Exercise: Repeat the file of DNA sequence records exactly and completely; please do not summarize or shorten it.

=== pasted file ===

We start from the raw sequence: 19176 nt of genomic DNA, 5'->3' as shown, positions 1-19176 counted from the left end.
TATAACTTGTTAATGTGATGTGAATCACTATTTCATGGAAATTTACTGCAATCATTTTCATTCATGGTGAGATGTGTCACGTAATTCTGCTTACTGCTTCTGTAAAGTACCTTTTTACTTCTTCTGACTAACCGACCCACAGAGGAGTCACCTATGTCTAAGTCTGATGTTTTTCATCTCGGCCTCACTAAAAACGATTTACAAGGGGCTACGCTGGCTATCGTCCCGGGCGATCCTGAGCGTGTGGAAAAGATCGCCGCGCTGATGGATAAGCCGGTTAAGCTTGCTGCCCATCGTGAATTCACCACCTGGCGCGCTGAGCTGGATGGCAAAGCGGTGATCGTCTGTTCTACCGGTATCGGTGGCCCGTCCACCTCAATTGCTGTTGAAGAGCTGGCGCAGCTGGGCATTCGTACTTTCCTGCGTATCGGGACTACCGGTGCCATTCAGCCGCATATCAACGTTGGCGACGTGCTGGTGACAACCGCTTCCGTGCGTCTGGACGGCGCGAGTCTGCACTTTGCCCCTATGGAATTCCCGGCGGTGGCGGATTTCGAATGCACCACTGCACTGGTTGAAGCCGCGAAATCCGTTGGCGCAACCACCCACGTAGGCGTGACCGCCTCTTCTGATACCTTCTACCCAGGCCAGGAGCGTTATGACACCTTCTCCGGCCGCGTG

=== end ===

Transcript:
We start from the raw sequence: 19176 nt of genomic DNA, 5'->3' as shown, positions 1-19176 counted from the left end.
TATAACTTGTTAATGTGATGTGAATCACTATTTCATGGAAATTTACTGCAATCATTTTCATTCATGGTGAGATGTGTCACGTAATTCTGCTTACTGCTTCTGTAAAGTACCTTTTTACTTCTTCTGACTAACCGACCCACAGAGGAGTCACCTATGTCTAAGTCTGATGTTTTTCATCTCGGCCTCACTAAAAACGATTTACAAGGGGCTACGCTGGCTATCGTCCCGGGCGATCCTGAGCGTGTGGAAAAGATCGCCGCGCTGATGGATAAGCCGGTTAAGCTTGCTGCCCATCGTGAATTCACCACCTGGCGCGCTGAGCTGGATGGCAAAGCGGTGATCGTCTGTTCTACCGGTATCGGTGGCCCGTCCACCTCAATTGCTGTTGAAGAGCTGGCGCAGCTGGGCATTCGTACTTTCCTGCGTATCGGGACTACCGGTGCCATTCAGCCGCATATCAACGTTGGCGACGTGCTGGTGACAACCGCTTCCGTGCGTCTGGACGGCGCGAGTCTGCACTTTGCCCCTATGGAATTCCCGGCGGTGGCGGATTTCGAATGCACCACTGCACTGGTTGAAGCCGCGAAATCCGTTGGCGCAACCACCCACGTAGGCGTGACCGCCTCTTCTGATACCTTCTACCCAGGCCAGGAGCGTTATGACACCTTCTCCGGCCGCGTG